National Geographic : 1917 Jan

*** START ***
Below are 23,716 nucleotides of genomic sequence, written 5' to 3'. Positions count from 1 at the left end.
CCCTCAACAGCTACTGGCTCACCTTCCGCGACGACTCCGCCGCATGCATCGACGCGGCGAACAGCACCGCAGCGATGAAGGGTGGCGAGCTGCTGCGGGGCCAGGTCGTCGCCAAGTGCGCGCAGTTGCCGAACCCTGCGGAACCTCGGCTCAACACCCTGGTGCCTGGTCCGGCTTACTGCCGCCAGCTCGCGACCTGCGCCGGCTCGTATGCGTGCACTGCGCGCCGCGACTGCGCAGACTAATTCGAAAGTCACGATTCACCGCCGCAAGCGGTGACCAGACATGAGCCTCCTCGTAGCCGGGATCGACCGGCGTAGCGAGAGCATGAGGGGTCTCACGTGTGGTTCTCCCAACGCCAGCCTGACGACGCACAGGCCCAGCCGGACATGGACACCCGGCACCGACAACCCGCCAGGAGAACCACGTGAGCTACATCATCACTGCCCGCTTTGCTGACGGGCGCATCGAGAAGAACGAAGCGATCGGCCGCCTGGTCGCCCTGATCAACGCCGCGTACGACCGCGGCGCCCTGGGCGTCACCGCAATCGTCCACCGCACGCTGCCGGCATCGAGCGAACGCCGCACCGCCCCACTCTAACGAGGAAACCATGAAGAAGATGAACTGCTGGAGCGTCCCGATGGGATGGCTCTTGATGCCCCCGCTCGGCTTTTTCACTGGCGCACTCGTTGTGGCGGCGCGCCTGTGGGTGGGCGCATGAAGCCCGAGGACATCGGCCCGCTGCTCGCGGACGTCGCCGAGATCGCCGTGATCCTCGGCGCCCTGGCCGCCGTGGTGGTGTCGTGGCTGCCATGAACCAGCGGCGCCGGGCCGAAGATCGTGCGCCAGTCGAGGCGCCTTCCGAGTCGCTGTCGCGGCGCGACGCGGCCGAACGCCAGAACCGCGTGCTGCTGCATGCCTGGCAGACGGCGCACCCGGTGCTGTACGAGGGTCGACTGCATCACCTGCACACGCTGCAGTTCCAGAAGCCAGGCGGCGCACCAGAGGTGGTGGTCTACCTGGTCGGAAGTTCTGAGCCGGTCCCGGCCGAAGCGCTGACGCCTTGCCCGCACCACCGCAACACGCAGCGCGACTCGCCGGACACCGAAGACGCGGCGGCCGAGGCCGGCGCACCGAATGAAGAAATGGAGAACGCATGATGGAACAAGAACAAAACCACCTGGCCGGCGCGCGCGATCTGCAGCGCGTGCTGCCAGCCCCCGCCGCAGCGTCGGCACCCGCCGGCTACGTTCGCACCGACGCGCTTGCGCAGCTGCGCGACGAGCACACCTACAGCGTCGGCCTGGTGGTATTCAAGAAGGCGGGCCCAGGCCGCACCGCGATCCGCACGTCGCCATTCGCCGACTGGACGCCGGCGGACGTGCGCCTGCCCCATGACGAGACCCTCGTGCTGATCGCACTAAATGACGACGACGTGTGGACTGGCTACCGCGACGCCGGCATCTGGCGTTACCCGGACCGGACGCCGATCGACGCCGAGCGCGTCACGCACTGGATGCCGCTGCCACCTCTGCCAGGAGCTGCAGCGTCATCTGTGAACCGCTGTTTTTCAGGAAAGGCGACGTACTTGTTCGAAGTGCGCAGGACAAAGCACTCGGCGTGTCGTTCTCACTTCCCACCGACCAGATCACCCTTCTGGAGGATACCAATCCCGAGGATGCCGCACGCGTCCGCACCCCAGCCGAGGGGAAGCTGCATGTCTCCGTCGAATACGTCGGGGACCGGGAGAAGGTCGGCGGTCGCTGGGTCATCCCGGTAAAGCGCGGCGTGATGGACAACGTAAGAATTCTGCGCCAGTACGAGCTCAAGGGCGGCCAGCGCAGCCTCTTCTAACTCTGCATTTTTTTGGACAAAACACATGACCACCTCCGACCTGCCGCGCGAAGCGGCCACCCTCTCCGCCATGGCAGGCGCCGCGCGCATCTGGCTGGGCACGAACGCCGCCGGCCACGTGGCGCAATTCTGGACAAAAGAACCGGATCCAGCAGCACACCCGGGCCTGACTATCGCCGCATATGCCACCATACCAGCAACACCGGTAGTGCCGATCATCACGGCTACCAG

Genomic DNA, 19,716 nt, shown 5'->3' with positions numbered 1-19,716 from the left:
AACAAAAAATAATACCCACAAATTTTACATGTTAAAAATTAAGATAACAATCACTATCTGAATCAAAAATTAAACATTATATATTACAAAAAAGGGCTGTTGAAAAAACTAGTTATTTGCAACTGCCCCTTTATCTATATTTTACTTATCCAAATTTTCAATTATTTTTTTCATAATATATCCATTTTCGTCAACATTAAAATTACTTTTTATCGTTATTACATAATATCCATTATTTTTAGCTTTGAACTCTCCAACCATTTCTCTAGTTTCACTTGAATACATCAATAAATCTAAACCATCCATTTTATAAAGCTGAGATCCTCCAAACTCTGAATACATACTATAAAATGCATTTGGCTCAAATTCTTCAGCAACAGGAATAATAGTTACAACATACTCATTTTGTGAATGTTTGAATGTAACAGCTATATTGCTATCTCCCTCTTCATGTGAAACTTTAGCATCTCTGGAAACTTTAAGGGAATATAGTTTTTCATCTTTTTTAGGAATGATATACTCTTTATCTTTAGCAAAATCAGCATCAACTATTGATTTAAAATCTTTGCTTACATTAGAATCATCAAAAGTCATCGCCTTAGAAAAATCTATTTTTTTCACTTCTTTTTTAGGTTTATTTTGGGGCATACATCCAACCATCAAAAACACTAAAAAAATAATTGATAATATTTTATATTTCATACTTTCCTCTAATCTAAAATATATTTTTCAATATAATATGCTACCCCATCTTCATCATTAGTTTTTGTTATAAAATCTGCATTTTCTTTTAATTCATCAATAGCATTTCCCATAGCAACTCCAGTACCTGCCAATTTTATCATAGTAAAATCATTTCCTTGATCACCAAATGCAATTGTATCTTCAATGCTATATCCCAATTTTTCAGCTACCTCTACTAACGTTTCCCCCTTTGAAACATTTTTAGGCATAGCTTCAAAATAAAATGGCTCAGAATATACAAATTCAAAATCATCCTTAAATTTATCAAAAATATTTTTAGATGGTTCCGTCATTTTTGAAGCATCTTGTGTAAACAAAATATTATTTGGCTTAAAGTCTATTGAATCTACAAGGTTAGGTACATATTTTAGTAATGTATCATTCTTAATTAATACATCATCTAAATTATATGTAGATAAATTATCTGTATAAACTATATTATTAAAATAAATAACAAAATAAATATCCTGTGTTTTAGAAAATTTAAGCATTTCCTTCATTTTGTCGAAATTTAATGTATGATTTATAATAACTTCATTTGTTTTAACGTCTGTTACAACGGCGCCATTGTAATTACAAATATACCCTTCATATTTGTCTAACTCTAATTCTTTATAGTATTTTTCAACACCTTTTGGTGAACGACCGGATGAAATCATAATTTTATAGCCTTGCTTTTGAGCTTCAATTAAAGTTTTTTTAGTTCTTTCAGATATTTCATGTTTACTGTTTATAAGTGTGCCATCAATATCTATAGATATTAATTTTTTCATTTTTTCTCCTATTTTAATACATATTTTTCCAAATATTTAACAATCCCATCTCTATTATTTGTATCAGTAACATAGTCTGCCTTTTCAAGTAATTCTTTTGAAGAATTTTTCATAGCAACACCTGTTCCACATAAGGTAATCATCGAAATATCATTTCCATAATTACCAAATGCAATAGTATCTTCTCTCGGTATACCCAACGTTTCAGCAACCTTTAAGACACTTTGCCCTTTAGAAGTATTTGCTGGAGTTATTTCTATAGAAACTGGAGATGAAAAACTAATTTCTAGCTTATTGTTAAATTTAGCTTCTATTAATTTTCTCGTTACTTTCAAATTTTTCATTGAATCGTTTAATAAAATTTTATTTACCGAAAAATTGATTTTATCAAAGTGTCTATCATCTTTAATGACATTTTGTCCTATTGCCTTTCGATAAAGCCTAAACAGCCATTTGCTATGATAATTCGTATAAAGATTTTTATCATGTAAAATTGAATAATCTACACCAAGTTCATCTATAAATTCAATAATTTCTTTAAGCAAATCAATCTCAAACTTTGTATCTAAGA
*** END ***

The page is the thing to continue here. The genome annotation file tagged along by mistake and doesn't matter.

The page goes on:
THE VALLEY OF TEN THOUSAND SMOKES The next day, July 31, dawned as clear and bright as the former; but the cloud from Mageik this time drifted off to the northwest, and small clouds were begin ning to gather on the west side of the valley, so that I knew it was to be the last day of good weather. A MUD-FLOW COVERING TEN SQUARE MILES 80 FEET DEEP I had hoped to take a two-days' trip across the pass to see if we could find the source of the clouds which had aroused our suspicions. But remember ing the bad name given Katmai Pass by Spurr, who states that it was the most difficult pass crossed by his party in their long and adventurous journey in 1898, I had no desire to be caught short of provisions on the wrong side, and so gave up the projected trip and decided to reconnoiter instead. Planning to make an easy day of it, for we were tired after, our ascent of Katmai the day before, we climbed around the shoulder of Obser vation Mountain and descended into the upper valley of Mageik Creek, where we found the largest and most striking ac cumulation of ash observed anywhere. The whole flat, occupying a triangular space five miles on a side, was filled many feet in depth by the ash, which had slumped off the mountain sides. One section we traversed was no less than 125 feet thick, and two others 8o feet. ASCENT TO KATMAI PASS Having stopped a little while to exam ine the character of the Mageik mud flow and to eat our lunch, we made our way forward across the bad lands toward the pass, following now the ridges of the mud-flow, now the bottom of the canyon, which rose in a gentle slope. As we ascended the valley past the highest peak of Trident, we came into view of the hollow between it and the next peak, from which I had thought several times I saw clear indications of rising steam. The sun was shining into it brightly, so that I could see it all clearly. There was not the smallest puff of steam anywhere to be seen. We were up now to 2,500 feet and could see a long way through the pass, and there was no steam to be seen there either. So again I concluded, as I had the day before, that we had seen nothing more than the ordinary clouds which gather so easily around the summits of all high mountains. Church, jaded from the continual hard work, had given out and we left him be hind with the packs, much against his wishes, several hundred feet below, while Folsom and I went forward a little far ther to see what we could discover. We were both tired from our hard climb the day before, and traveling transversely across the gullied "bad lands" of the mud-flow, which was necessitated by the condition of the canyon below, was very laborious; so that I was ready to turn back satisfied with having seen through the pass and, as I believed, having laid another ghost. THE FIRST FUMAROLE But just as I was about to suggest turning back to Folsom I caught sight of a tiny puff of vapor in the floor of the pass. I rubbed my eyes and looked again. Yes, there it was, a miniature volcano sending up a little jet of steam right in the pass. When I saw this I decided that we must go on to investigate, because the very smallness of this steam jet made it of as much interest as a large volcano. For one of the most striking features of the eruption of Katmai-one which was without parallel in other great erup tions-was the absence of subordinate manifestations of vulcanism outside the main theater of action. I had been con tinually surprised at the absence of para sitic cones, fumaroles, mud craters, hot springs, and the like in so great an erup tion. Earlier in the day we had found the stream from the hot springs near the pass, mapped by Spurr; but aside from that, this fumarole was the first thing of its sort to be observed. When we reached the pass we found its floor all shot through with cracks and small fissures, from which issued half a dozen good sized jets of steam and perhaps a hun dred small ones.